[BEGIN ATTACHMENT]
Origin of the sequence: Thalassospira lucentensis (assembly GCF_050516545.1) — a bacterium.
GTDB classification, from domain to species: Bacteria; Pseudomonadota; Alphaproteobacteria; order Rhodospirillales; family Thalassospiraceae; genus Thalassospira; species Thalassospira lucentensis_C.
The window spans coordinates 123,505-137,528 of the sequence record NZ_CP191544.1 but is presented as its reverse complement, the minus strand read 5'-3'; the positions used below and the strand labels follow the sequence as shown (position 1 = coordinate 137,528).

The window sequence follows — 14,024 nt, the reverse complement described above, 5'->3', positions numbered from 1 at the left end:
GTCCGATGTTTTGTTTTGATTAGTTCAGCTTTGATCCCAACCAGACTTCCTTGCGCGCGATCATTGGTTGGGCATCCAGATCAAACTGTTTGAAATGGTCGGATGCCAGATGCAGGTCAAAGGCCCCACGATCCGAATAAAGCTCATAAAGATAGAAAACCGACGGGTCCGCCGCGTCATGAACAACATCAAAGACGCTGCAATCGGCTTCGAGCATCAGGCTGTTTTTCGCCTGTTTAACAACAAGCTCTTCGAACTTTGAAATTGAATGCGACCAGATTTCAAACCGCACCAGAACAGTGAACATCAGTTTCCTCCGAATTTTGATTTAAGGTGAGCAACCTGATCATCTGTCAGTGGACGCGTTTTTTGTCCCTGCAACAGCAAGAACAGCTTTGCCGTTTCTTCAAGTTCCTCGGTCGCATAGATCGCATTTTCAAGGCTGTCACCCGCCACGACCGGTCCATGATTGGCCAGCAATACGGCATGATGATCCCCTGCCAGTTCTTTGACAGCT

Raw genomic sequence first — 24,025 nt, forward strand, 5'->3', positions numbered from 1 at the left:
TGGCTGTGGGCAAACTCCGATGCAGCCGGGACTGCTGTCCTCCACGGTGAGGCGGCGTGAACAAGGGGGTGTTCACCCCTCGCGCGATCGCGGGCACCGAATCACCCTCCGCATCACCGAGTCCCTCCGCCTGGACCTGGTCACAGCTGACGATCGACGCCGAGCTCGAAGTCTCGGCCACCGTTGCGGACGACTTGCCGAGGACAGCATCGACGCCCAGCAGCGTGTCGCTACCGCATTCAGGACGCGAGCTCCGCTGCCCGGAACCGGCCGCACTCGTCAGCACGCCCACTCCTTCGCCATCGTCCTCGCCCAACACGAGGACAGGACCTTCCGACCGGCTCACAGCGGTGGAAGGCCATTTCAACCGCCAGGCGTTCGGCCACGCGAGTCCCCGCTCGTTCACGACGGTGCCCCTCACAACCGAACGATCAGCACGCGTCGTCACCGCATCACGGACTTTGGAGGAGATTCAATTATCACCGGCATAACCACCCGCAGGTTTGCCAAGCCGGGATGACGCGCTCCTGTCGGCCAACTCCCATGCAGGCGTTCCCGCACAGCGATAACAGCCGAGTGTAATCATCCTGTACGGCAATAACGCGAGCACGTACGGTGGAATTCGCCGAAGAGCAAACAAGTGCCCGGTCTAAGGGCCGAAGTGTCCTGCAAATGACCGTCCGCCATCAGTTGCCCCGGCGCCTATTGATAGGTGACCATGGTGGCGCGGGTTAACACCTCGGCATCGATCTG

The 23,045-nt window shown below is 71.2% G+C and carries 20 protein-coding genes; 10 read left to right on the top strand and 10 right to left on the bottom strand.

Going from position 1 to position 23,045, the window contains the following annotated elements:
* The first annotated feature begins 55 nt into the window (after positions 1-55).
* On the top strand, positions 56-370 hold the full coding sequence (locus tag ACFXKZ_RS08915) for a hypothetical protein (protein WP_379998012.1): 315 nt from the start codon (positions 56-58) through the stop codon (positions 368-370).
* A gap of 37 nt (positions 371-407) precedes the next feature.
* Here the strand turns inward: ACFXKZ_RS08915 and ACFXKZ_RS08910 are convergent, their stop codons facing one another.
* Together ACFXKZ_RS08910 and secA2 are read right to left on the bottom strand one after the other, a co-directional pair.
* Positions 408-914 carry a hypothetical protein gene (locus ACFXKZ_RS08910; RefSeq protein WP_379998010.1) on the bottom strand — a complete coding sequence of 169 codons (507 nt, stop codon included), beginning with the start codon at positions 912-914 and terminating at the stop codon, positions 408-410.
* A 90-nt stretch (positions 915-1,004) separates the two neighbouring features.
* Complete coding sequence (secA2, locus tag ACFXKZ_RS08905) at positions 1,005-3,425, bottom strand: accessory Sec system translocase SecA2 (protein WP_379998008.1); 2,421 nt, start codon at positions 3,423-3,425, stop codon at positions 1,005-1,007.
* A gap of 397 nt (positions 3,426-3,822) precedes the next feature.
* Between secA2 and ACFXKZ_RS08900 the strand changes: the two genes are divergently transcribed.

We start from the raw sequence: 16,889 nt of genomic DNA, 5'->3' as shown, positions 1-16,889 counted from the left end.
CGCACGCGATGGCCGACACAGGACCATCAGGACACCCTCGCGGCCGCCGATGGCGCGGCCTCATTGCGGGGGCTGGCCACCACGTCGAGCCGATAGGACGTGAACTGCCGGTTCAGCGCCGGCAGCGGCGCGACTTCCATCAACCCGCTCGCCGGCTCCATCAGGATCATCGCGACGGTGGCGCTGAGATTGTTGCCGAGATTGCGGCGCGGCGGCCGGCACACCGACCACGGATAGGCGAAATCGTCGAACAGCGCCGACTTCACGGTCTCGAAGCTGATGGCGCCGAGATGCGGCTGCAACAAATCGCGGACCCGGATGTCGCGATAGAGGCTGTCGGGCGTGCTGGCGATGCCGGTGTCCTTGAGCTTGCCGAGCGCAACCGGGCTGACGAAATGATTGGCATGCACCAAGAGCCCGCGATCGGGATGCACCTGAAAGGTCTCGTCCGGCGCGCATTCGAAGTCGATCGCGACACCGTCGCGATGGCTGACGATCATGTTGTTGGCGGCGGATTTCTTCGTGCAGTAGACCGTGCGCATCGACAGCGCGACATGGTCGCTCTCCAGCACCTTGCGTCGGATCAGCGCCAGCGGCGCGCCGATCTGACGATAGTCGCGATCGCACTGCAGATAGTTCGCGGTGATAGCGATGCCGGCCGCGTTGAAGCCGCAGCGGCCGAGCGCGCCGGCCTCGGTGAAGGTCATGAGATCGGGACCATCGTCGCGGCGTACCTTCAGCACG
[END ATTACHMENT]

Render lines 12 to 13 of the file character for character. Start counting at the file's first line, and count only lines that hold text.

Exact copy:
* A gap of 37 nt (positions 371-407) precedes the next feature.
* Here the strand turns inward: ACFXKZ_RS08915 and ACFXKZ_RS08910 are convergent, their stop codons facing one another.